Malaria, although popularly seen as a disease affecting humans in the tropics, is actually present in many other animals including birds and rodents. Scientists from the University of Lausanne say Swiss bats are infected by a wingless fly, Nyceteribia kolenatii, rather than by a mosquito. The fly lives permanently on the bat and drinks its blood.
The kind of malaria being studied by the scientists, Polychromophilus murinus, was first identified in the nineteenth century in bats in Italy. Since then little more research has been done on the presence of malaria in European bats.
The Lausanne scientists studied 237 bats in Switzerland and found that malaria was present in 4 percent of some species, but in 51 percent of one particular bat species.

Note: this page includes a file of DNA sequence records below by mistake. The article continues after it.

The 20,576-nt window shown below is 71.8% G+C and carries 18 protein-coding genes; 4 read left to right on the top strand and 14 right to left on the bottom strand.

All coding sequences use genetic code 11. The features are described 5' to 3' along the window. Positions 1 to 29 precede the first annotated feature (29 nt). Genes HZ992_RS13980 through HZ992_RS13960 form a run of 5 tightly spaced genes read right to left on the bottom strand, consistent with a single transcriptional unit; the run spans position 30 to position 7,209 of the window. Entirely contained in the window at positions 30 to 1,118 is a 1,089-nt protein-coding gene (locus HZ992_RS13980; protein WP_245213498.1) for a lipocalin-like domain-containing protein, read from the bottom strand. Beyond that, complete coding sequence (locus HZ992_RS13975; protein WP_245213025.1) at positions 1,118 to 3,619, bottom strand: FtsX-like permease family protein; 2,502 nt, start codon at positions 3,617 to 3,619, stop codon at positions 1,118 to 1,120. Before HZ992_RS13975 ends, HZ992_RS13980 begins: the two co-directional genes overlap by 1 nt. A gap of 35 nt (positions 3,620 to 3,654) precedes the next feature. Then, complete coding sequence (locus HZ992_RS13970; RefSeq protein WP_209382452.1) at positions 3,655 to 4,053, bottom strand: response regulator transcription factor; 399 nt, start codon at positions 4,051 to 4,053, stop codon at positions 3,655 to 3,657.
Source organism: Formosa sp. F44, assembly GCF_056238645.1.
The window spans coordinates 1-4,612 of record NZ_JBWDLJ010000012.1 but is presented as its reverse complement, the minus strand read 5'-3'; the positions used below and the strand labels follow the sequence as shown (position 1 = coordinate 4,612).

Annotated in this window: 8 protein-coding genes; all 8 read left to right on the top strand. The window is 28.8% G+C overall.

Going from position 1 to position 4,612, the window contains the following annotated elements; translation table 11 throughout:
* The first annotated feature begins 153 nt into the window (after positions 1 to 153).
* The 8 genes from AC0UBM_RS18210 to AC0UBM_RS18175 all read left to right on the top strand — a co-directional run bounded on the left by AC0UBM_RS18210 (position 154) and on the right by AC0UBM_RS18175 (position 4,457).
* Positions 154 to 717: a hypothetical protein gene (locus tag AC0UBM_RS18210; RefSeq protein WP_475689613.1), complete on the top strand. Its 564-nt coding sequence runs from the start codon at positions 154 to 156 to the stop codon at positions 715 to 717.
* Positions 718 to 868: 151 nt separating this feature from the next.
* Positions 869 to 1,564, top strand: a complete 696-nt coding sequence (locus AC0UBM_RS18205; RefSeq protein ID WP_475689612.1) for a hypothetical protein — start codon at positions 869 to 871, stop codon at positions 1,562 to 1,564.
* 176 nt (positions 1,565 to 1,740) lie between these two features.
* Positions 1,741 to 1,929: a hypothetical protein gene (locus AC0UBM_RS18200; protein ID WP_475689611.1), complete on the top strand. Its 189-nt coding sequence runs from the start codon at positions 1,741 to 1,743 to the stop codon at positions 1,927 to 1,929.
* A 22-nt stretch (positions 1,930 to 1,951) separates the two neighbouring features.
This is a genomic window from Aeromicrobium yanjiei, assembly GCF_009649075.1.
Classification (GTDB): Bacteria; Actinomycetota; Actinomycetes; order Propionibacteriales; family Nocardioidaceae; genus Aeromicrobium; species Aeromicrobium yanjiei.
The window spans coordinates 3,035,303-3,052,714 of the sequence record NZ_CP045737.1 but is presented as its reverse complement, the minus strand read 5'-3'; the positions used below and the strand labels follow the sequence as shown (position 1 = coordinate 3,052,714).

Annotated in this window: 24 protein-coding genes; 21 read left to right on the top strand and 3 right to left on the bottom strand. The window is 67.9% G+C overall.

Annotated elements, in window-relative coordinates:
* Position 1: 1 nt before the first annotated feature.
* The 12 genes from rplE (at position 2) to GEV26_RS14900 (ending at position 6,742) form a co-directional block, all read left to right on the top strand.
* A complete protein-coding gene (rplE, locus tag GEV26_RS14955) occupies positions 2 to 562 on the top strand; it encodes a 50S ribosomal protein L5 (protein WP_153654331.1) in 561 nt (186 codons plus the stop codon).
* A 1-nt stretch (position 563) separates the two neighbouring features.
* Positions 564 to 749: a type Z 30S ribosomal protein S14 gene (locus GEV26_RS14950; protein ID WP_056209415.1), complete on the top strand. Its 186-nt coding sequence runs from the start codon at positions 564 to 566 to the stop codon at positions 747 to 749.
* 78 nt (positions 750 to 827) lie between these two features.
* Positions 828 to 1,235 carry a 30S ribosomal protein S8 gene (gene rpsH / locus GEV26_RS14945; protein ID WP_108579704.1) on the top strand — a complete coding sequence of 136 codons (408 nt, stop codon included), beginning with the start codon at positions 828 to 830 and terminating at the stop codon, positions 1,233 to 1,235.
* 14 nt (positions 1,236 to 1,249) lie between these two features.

Dr. Philippe Christe, the leader of the study, said the increased understanding of the mechanisms of various species’ anti-malarial defences could help in the search for new treatments for the disease in humans:
“This research could open new avenues of investigation into malaria in humans, which is responsible for high infant mortality, particularly in Sub-Saharan Africa,” he said in an article on the university’s website.